A team from IBM in Zürich has released images they captured of single molecules that are so detailed that the type of atomic bonds between their atoms can be discerned.
The scientists published their findings in the journal Science. The same IBM team took the first ever single-molecule images in 2009 and most recently published the images of the pentacene, the molecule shaped like the Olympic rings.
These new images will allow scientists to study the imperfections of graphene or plotting where electrons go during chemical reactions.
The team included French and Spanish collaborators, and they used a variant of a technique called atomic force microscopy (AFM). AFM uses a tiny metal tip that passes over a surface, where even tinier deflections are measured as the tip is scanned as it moves to and fro over a sample.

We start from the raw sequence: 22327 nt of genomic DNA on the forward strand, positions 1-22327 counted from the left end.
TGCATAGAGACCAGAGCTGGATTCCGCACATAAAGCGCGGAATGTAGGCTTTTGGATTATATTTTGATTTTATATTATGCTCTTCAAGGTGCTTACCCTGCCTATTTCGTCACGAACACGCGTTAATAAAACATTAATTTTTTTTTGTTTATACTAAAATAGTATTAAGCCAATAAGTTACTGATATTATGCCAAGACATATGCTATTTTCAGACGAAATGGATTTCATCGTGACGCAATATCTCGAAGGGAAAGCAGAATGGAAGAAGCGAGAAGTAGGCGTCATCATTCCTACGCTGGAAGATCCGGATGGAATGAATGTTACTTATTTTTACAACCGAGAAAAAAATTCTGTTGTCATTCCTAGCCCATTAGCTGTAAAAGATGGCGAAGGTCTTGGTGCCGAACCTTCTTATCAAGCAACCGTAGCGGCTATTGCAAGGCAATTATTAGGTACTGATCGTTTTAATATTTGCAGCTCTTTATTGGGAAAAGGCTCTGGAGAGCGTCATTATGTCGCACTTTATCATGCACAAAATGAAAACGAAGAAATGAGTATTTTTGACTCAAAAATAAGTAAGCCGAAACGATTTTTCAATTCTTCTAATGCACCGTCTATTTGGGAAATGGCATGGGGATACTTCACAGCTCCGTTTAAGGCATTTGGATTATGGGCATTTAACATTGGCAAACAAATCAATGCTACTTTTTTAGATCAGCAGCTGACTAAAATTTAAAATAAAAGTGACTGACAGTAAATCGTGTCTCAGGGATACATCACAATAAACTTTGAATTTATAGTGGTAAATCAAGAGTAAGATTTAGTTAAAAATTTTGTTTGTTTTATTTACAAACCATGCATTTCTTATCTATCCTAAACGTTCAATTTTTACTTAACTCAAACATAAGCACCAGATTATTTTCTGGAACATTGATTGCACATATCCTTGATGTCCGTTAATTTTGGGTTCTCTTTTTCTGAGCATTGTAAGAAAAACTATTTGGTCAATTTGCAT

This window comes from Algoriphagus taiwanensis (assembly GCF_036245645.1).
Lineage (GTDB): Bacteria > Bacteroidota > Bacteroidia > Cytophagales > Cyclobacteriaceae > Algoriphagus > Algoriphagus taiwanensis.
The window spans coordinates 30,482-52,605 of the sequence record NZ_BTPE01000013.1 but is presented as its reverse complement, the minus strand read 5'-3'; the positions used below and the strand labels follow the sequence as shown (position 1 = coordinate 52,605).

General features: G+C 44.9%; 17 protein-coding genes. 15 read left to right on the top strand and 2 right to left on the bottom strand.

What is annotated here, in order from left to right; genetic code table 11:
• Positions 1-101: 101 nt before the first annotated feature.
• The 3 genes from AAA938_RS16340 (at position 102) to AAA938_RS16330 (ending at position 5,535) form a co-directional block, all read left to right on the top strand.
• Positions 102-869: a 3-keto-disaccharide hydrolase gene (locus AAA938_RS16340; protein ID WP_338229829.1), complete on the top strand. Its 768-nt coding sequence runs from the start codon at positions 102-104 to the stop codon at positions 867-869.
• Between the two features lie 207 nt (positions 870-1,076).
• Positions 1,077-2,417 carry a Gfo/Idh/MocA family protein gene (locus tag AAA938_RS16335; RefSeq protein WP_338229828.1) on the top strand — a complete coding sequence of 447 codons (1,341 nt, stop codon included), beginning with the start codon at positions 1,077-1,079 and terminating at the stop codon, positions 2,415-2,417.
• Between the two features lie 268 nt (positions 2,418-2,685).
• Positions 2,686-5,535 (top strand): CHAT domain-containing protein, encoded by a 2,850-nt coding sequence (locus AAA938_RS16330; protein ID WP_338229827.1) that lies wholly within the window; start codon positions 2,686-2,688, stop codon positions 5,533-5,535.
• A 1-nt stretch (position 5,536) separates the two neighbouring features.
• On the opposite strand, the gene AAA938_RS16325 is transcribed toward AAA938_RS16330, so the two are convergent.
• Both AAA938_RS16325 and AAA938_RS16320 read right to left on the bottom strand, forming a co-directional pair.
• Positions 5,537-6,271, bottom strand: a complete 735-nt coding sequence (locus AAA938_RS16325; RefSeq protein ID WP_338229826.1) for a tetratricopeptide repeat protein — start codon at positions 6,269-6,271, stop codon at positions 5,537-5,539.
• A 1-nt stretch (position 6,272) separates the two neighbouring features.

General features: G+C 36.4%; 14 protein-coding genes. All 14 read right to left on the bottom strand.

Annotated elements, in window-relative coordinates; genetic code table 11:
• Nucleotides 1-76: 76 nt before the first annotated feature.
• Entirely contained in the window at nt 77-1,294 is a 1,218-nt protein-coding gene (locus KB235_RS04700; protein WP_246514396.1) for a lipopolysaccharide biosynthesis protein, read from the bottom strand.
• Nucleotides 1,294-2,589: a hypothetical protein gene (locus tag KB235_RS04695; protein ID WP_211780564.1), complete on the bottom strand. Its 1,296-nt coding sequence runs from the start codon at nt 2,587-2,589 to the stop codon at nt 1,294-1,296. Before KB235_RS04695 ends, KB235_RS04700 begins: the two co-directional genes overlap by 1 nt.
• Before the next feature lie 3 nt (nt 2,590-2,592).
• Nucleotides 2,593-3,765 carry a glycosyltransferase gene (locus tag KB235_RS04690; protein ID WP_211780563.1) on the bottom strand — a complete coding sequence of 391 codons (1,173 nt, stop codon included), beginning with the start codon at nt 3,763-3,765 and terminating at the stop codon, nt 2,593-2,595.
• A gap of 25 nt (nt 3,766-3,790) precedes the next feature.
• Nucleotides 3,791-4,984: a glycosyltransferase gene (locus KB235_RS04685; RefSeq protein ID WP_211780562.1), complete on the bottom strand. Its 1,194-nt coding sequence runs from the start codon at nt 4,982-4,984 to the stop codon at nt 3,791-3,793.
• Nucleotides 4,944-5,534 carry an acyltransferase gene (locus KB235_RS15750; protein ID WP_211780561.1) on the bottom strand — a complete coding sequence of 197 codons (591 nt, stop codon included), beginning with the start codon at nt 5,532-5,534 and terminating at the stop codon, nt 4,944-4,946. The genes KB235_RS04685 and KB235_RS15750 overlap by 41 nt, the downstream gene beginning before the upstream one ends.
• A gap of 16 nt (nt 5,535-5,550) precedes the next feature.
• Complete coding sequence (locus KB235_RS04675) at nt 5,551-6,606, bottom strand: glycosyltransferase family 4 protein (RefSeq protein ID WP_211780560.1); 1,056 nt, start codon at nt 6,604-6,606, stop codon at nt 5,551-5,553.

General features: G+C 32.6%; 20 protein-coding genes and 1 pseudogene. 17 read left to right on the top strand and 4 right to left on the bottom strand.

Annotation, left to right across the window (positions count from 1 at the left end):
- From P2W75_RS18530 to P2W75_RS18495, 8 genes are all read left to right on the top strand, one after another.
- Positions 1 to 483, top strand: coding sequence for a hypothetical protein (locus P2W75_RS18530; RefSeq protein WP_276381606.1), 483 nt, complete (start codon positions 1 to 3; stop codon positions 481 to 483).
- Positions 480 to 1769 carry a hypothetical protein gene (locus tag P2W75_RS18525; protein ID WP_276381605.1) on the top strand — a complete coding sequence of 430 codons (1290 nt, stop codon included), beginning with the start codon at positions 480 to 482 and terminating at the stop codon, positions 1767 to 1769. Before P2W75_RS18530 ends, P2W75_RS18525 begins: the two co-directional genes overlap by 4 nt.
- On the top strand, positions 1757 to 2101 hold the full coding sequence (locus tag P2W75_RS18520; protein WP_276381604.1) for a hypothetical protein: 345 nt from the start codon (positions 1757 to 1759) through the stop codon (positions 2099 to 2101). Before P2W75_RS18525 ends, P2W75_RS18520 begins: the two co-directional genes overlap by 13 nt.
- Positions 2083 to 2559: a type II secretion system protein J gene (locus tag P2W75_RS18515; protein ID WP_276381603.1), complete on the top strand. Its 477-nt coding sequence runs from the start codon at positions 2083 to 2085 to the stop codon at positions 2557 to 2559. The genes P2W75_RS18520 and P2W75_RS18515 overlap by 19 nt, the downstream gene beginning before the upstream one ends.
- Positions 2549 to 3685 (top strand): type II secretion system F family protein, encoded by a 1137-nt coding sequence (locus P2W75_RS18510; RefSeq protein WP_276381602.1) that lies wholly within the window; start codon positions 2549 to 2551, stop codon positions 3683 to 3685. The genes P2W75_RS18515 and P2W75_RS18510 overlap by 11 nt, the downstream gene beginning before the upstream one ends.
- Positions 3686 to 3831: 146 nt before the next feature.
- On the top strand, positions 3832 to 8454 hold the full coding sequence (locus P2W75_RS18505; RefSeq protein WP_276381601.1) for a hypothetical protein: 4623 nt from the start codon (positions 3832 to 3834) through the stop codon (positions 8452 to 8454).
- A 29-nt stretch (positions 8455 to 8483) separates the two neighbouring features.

The pentacene molecule was scanned by using a carbon monoxide molecule, which acted like a recording needle, allowing for unprecedented accuracy of the surfaces of atoms.
The experiments themselves must be isolated from any kind of vibrations. Room temperatures themselves induce movements of the AFM’s constituent molecules, which would blur the image, so the actual apparatus must be kept at -268 °C.
The tiny distortions in the regular hexagonal pattern of carbon bonds are what interested the researchers. Fullerenes and polyaromatic hydrocarbons, which have linked rings of carbon atoms at their cores, were the focus of this study.
The images showcased how long the atomic bonds are. The bright and dark spots correspond to higher and lower densities of electrons. There are different physical properties of different bonds.
Reference: “Bond-Order Discrimination by Atomic Force Microscopy” by Leo Gross, Fabian Mohn, Nikolaj Moll, Bruno Schuler, Alejandro Criado, Enrique Guitián, Diego Peña, André Gourdon and Gerhard Meyer, 14 September 2012, Science.
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